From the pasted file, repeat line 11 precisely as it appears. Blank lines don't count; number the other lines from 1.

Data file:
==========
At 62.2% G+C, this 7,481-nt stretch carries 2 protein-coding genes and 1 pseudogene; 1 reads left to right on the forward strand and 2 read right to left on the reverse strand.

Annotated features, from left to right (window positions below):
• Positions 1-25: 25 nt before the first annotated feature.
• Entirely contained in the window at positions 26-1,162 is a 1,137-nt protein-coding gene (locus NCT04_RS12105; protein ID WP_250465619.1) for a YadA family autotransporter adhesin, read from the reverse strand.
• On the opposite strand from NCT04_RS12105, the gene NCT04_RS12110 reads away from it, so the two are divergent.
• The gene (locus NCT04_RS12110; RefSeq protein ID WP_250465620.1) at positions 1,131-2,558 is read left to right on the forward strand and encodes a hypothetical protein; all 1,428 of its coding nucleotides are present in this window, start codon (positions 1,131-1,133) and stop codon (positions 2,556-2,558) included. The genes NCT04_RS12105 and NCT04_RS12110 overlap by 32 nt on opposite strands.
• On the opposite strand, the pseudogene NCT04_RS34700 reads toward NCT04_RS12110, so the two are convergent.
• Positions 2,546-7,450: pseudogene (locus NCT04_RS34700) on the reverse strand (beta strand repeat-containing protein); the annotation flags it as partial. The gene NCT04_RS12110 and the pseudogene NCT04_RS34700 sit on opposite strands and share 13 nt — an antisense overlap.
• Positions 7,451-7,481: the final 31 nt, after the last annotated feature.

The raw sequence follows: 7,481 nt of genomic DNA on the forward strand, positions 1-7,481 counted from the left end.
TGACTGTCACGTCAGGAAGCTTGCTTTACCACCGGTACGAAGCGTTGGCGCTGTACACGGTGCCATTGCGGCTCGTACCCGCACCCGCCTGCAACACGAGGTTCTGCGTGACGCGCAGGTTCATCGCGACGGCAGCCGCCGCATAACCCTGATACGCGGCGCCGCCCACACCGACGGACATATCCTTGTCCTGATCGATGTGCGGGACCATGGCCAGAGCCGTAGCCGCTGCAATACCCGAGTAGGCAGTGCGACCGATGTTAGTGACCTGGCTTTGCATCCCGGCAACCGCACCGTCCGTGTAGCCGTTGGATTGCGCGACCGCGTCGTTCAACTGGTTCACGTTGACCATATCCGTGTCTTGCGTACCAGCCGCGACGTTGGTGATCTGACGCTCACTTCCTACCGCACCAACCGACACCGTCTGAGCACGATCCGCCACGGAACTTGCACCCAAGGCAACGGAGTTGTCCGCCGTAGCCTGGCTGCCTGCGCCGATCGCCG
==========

TGACTGTCACGTCAGGAAGCTTGCTTTACCACCGGTACGAAGCGTTGGCGCTGTACACGGTGCCATTGCGGCTCGTACCCGCACCCGCCTGCAACACGAGGTTCTGCGTGACGCGCAGGTTCATCGCGACGGCAGCCGCCGCATAACCCTGATACGCGGCGCCGCCCACACCGACGGACATATCCTTGTCCTGATCGATGTGCGGGACCATGGCCAGAGCCGTAGCCGCTGCAATACCCGAGTAGGCAGTGCGACCGATGTTAGTGACCTGGCTTTGCATCCCGGCAACCGCACCGTCCGTGTAGCCGTTGGATTGCGCGACCGCGTCGTTCAACTGGTTCACGTTGACCATATCCGTGTCTTGCGTACCAGCCGCGACGTTGGTGATCTGACGCTCACTTCCTACCGCACCAACCGACACCGTCTGAGCACGATCCGCCACGGAACTTGCACCCAAGGCAACGGAGTTGTCCGCCGTAGCCTGGCTGCCTGCGCCGATCGCCG